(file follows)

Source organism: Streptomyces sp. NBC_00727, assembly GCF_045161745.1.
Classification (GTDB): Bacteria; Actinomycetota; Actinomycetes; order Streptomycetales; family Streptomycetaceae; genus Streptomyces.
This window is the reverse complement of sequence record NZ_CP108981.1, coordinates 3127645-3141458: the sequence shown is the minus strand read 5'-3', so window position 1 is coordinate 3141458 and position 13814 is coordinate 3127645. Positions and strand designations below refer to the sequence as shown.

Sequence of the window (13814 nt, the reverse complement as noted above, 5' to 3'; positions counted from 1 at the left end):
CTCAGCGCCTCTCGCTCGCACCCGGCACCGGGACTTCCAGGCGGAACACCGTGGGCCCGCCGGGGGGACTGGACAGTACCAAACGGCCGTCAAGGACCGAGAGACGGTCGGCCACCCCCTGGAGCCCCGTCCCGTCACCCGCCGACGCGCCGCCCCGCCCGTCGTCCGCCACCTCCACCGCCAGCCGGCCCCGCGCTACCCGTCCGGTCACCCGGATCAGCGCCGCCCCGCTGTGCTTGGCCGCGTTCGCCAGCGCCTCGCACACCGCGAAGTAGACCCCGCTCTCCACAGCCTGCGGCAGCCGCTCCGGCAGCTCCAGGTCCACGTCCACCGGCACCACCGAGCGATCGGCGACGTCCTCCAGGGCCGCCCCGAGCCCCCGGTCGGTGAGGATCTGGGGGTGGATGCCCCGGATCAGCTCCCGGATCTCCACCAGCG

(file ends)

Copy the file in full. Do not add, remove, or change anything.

Source organism: Streptomyces sp. NBC_00727, assembly GCF_045161745.1.
Classification (GTDB): Bacteria; Actinomycetota; Actinomycetes; order Streptomycetales; family Streptomycetaceae; genus Streptomyces.
This window is the reverse complement of sequence record NZ_CP108981.1, coordinates 3127645-3141458: the sequence shown is the minus strand read 5'-3', so window position 1 is coordinate 3141458 and position 13814 is coordinate 3127645. Positions and strand designations below refer to the sequence as shown.

Sequence of the window (13814 nt, the reverse complement as noted above, 5' to 3'; positions counted from 1 at the left end):
CTCAGCGCCTCTCGCTCGCACCCGGCACCGGGACTTCCAGGCGGAACACCGTGGGCCCGCCGGGGGGACTGGACAGTACCAAACGGCCGTCAAGGACCGAGAGACGGTCGGCCACCCCCTGGAGCCCCGTCCCGTCACCCGCCGACGCGCCGCCCCGCCCGTCGTCCGCCACCTCCACCGCCAGCCGGCCCCGCGCTACCCGTCCGGTCACCCGGATCAGCGCCGCCCCGCTGTGCTTGGCCGCGTTCGCCAGCGCCTCGCACACCGCGAAGTAGACCCCGCTCTCCACAGCCTGCGGCAGCCGCTCCGGCAGCTCCAGGTCCACGTCCACCGGCACCACCGAGCGATCGGCGACGTCCTCCAGGGCCGCCCCGAGCCCCCGGTCGGTGAGGATCTGGGGGTGGATGCCCCGGATCAGCTCCCGGATCTCCACCAGCG